Regression to the mean is inevitable. You knew the Raptors weren’t going to go undefeated. You knew Kyle Lowry wouldn’t shoot 53% from downtown all year. You knew some other team was gonna catch fire. All that and more happened last night as the Milwaukee Bucks (sans Giannis Antetokounmpo) blitzed Toronto (sans Kawhi Leonard, Fred VanVleet and OG Anunoby) to drop the Raptors to 6-1—and remain undefeated at 7-0 themselves. Let’s see what we saw:
The Raptors’ Defense was Far From Locked In
So this is a pretty ridiculous shot chart from Milwaukee last night:
It’s notable not just because of the Moreyball-esque balance of paint shots and three pointers to non-paint twos, but because of the giant blob of red at the rim—and because all of the non-paint twos were misses.
In other words, the Raptors defended like crap at the rim and at the three-point line. And since it was known going in that this is exactly how the Bucks are playing this year, it’s a bit disconcerting to see Raptors defend so poorly.
Then again, they were missing their two best perimeter defenders, and another plus-defender in Fred VanVleet, and Delon Wright is clearly still not himself. So I’m willing to cut the Raptors some slack. But it’s worth keeping an eye on to see if it persists.
The Serge Ibaka Showcase Game!
Serge Ibaka would probably win the vote among fans for “Player you’d most like to see traded” (although I suspect C.J. Miles would get a few votes right now) so anytime a big name/big contract player gets leaked in trade talks—like, say, Jimmy Butler, or Kevin Love—we start speculating on Ibaka-centric deals.
Unfortunately Ibaka’s subpar play (for his contract size) last year didn’t make him an attractive trade target. That’s why a guy needs a showcase game! To show those other GMs he’s still got it! Serge’s 30 points and nine boards were exactly that. Trade incoming!
I kid, of course; overall through seven games Ibaka looks much, much better than he did last year and he seems an ideal fit for Nick Nurse’s system, to the point where nights like last night needn’t be an outlier. (Well, OK, 30 is an outlier. But more consistent contributions shouldn’t be.)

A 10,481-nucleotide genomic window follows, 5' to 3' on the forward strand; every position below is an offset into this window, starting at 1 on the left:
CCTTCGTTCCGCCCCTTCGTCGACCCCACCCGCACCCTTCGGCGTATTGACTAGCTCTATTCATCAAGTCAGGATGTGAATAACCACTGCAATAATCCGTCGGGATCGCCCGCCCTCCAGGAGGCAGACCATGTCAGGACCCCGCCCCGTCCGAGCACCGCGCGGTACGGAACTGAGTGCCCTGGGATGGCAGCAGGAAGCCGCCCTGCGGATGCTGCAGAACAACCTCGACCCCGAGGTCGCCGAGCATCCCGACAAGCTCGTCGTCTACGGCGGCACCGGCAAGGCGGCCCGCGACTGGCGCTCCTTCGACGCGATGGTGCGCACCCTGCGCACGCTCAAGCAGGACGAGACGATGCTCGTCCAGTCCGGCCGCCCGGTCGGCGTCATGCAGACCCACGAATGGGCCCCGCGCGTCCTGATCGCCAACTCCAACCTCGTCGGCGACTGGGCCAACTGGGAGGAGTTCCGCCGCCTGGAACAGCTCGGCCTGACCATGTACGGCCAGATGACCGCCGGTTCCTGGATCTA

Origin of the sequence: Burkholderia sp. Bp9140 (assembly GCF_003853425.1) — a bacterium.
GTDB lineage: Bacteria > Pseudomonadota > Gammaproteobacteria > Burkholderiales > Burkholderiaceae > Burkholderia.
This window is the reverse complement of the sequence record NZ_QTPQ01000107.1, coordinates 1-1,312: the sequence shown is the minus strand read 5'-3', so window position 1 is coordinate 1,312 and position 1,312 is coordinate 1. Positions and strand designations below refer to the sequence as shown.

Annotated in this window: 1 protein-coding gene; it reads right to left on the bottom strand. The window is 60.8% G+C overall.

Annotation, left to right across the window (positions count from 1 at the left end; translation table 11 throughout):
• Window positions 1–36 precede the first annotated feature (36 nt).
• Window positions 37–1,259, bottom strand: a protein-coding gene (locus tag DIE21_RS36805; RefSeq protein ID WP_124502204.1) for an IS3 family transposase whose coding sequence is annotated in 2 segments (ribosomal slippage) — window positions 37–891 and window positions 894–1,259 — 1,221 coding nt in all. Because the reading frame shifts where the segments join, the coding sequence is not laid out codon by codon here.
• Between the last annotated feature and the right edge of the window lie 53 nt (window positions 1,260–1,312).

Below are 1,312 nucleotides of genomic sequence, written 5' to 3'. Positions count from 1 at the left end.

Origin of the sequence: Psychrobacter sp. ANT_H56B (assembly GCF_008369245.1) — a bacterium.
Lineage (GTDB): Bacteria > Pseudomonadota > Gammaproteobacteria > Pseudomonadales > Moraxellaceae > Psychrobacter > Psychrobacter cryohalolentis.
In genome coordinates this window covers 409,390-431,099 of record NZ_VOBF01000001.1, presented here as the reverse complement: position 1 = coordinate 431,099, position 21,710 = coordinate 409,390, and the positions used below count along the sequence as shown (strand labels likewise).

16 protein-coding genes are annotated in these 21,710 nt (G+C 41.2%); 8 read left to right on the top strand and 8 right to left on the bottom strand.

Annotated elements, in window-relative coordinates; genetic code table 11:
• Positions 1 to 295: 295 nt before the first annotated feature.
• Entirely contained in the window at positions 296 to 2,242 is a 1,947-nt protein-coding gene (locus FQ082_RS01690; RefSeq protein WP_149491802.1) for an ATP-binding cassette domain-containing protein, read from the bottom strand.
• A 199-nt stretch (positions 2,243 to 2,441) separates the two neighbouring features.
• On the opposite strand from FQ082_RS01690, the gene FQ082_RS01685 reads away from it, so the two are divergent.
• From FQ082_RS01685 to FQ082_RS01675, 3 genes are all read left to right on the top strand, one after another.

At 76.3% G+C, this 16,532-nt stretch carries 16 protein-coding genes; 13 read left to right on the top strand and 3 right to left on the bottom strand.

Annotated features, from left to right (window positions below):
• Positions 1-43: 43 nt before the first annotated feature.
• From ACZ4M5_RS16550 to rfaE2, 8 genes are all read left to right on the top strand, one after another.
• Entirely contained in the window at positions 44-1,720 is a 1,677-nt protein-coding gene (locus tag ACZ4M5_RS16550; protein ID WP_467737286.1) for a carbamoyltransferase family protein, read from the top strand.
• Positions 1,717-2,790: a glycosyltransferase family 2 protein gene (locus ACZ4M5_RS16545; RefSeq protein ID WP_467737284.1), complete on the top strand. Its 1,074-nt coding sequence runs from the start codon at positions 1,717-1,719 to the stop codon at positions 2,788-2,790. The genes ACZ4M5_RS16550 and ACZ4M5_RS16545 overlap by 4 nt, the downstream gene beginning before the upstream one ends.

Valanciunas Had a Rough Night
Ibaka’s frontcourt counterpart had been playing extremely well in reduced minutes of late, but that trend sure did break last night—3-for-10 shooting, just three boards in 13 minutes for Jonas Valanciunas. Part of it just seemed like bad luck; he ran at least three successful pick-and-rolls with Kyle Lowry that generated great looks that simply didn’t drop.
The other part, though, has as much (or more!) to do with the players around him than JV himself. Valanciunas played 9.5 minutes in bench units with guys like Lorenzo Brown and C.J. Miles but no Lowry, and there just isn’t enough playmaking for that to work out; Valanciunas needs other players to help him get the ball in position to succeed. Even the eight minutes he played with Wright on the floor weren’t effective, as Wright isn’t himself yet.
I understand the matchups that Nurse is going for with platooning Ibaka and Valanciunas, but you can’t deny how effective Lowry and Valanciunas are as a pair. I hope VanVleet and JV can develop similar chemistry, but for now, especially with VanVleet hurt, it might be worth it to find a few more Lowry-Valanciunas minutes.
Khris Middleton Knows his Lane
There was a fiery debate on Raptors Twitter over the summer about who was better, DeMar DeRozan or Khris Middleton. Plenty of numbers, especially defense, favoured Middleton; the eye test and the wins favoured DeRozan. I thought it was an apples-to-oranges comparison, because DeRozan’s role was so much bigger than Middleton’s; he was asked to do so much more on the offensive end, it didn’t seem like a one-to-one comparison.
Last night backed up what I thought. With Antetokounmpo out, Middleton is arguably Milwaukee’s best player. But he didn’t try to do too much. He stuck to the perimeter, draining three-pointers as they presented themselves (he was 0-for-2 inside the line) and making the extra pass when the shots weren’t there (eight assists). He helped hold Danny Green in check (only six shots for Green), and he finished with a +18.
Which is exactly what you want from Khris Middleton! He’s a good shooter and a good defender and he doesn’t try to do anything he’s not asked to do. And Mike Budenholzer is putting those particular skills to great use this year.
The Curious Signing of Greg Monroe
Greg Monroe has yet to play a meaningful minute for Toronto, as most of us expected; he doesn’t have a role on the roster as constructed, and besides, they certainly haven’t needed him in getting out to a 6-1 start. But this game against his former team made me think about why he’s here.
But I do wonder why Monroe chose to sign here. Obviously I don’t know if there were any other suitors, but I’d be surprised if there were none. And I understand why Toronto might be attractive, in terms of winning culture and being set up for a deep playoff run.
Still, a one-year contract, knowing you won’t play? Surely that’s going to make it tougher to sign another contract next year? It was a curious choice on Monroe’s part. I’m glad to have him—I’m a fan of his game, and I’m sure the Raptors will need him at some point—but it’s still curious.
So, 6-1. Are Raptors fans hitting the panic button? I sure hope not. Good news for anyone who is: there’s another game tonight to take your minds off the loss! Kawhi Leonard will be back in action against the Philadelphia 76ers, and hopefully Fred VanVleet and OG Anunoby will be as well.